How can we create an Utopian City using Collective Intelligence?
We conducted a world-wide survey about city planning. We wanted to find out how we can use collective intelligence to design an utopian city for businesses. Our final design can be seen here. Below are data collected.
Wijdène Kaabi, KAA Studio, Tunisia/London/Hong Kong
- Minimize social polarity
- Social Innovation: Citizen engagement / creativity / cohesion
- Platform for dialogue and social diversity – compact (no social and special segregation – limit costs and the impact of transport
- Space for ecological or environmental regeneration
- Economic growth
- Horizontal and vertical coordination (with other cities, connectivity)
Fran Parente, Fran Parente Photographer, Brazil/New York
The freedom to come and go with a good transportation system that doesn’t rely on car, the feeling of safeness. Also the mixed use and how you can live without leaving the surroundings of your neighborhood if you want. A good balance between nature and built environment providing leisure within minutes from their house/work.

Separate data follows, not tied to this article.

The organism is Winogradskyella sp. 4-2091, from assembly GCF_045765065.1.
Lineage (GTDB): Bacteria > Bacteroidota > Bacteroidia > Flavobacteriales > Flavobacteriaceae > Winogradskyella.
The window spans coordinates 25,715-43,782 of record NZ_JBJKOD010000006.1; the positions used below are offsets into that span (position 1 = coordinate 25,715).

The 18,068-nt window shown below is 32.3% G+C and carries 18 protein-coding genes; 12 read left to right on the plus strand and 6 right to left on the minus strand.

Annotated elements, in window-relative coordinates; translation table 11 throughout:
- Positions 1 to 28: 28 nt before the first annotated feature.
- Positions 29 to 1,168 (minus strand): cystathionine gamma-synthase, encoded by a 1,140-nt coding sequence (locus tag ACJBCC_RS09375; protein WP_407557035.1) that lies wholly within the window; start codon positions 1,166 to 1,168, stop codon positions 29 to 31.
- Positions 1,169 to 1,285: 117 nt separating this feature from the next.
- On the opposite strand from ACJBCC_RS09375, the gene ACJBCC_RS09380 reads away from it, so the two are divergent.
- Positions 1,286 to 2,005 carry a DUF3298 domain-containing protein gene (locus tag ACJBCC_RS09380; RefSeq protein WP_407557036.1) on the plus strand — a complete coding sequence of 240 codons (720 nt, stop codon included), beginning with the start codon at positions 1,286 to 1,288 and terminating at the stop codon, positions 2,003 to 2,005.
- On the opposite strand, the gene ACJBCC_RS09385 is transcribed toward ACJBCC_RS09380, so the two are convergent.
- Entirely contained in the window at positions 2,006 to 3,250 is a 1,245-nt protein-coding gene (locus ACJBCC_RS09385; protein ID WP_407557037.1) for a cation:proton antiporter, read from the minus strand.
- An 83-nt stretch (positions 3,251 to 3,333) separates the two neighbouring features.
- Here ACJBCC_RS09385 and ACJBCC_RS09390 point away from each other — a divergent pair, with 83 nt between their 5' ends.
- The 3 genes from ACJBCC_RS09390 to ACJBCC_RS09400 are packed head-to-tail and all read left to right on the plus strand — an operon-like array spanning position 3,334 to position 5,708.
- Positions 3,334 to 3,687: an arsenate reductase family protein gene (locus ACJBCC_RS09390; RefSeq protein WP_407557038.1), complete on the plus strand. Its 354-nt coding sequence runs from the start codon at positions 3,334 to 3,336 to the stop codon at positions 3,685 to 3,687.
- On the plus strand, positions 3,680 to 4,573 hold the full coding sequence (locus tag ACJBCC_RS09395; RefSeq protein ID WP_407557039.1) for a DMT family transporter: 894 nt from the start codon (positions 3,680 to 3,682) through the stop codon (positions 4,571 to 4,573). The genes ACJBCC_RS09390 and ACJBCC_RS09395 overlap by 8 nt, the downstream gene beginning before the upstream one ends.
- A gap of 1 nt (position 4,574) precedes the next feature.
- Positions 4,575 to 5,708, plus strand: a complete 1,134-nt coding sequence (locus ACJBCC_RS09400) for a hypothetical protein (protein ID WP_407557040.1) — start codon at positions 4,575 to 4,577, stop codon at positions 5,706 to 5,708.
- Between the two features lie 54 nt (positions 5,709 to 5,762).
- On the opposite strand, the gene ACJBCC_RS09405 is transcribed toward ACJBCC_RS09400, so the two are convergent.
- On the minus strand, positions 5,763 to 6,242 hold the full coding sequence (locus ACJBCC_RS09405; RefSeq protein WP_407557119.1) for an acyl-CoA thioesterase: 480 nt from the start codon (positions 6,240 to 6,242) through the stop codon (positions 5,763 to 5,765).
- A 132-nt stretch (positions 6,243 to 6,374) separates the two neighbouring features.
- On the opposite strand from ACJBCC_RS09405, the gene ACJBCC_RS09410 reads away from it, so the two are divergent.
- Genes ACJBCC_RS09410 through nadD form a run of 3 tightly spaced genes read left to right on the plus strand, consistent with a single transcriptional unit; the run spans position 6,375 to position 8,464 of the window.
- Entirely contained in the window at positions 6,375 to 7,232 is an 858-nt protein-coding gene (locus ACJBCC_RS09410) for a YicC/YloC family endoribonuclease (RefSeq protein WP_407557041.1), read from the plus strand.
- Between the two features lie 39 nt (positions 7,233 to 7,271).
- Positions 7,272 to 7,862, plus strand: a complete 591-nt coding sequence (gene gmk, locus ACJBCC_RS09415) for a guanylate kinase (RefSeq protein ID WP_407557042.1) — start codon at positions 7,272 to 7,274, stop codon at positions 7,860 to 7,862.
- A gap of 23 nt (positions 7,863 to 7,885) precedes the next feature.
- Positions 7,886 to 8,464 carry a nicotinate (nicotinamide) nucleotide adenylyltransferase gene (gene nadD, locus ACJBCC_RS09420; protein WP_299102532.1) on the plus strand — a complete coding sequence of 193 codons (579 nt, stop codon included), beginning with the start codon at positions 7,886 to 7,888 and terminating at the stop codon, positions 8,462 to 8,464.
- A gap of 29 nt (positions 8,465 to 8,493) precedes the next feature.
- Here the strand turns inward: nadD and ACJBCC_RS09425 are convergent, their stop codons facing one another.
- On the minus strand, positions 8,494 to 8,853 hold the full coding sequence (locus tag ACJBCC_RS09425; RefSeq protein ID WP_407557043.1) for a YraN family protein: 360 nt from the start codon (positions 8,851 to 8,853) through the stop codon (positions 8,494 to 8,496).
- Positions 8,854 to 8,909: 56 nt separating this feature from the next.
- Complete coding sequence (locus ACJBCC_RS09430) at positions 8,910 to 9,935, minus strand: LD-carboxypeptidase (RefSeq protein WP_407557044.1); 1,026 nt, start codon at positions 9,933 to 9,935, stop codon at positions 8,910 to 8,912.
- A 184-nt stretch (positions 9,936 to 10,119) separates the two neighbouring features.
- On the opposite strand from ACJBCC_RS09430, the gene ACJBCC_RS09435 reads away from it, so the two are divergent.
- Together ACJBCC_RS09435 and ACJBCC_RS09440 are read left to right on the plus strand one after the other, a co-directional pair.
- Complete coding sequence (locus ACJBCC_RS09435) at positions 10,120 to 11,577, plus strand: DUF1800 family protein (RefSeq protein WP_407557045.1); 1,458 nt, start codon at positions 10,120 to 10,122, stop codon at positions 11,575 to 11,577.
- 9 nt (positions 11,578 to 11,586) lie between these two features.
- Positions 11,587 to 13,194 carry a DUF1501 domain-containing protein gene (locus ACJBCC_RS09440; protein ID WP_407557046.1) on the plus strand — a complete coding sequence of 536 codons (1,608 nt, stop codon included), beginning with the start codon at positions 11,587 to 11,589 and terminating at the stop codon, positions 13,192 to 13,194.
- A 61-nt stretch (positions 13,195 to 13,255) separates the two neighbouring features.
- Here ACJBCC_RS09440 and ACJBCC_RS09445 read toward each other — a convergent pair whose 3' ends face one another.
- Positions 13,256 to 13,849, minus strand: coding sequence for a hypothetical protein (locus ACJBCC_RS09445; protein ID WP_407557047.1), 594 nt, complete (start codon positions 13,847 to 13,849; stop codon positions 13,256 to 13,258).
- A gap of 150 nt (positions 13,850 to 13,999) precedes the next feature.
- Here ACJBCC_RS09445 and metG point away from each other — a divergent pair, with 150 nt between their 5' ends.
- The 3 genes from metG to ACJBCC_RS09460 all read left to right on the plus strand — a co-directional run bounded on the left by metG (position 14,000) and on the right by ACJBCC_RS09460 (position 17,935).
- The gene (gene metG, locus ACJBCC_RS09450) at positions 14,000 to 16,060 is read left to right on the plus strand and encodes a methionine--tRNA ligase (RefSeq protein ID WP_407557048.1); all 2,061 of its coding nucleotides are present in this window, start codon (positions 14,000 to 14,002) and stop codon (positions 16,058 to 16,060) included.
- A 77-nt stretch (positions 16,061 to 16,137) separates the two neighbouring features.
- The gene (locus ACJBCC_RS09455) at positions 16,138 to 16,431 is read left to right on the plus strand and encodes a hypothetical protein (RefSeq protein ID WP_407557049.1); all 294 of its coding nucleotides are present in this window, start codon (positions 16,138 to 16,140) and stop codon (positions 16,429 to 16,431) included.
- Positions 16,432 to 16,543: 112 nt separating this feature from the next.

On the business side, I would say that government sponsorship/incentives is a good way to attract new companies. Co working spaces for the creatives (free?). Less bureaucracy for businesses to open and run.
Benjamin Cox, The Artist, Belgium/Hong Kong/London
Connected: Efficient transportation with meaningful interaction during commute. Efficient digital connections. Shared vehicles including bikes, cars and subway to encourage interaction.
Vibrant: Localized gathering spaces to social. Green spaces combined with cultural programs like museums, bars and restaurant. Government to have open mindset and policy for young and innovative company. Government to hold sponsor programs to provide spaces, visa, funding and connections to new businesses.
Sustainable: good quality of air, waste management, health system. A hub for medical research with good hospitals and nearby universities for research.
Nelson Ng, Lost Magazine, Singapore/Shanghai/New York
It would be exciting for businesses and talented people if cities made it super easy for anyone to live and work there. This might include abolishing or relaxing visa requirements, equal treatment to anyone who came to work in the city (and not just favoring locals), and a super simple process to start any business. To take this even further, it would be cool if major cities around the world banded together to create their own form of identity or pass for startups, where this single city pass can give you access to London, New York, Hong Kong, Shanghai or even Tokyo. With this pass, you could get access to facilities, free Wi-Fi or even basic accommodation and a simple office space for your work, making it easy for anyone to move between cities. Imagine if every city offered a free basic work space for any startup that would surely be inviting!!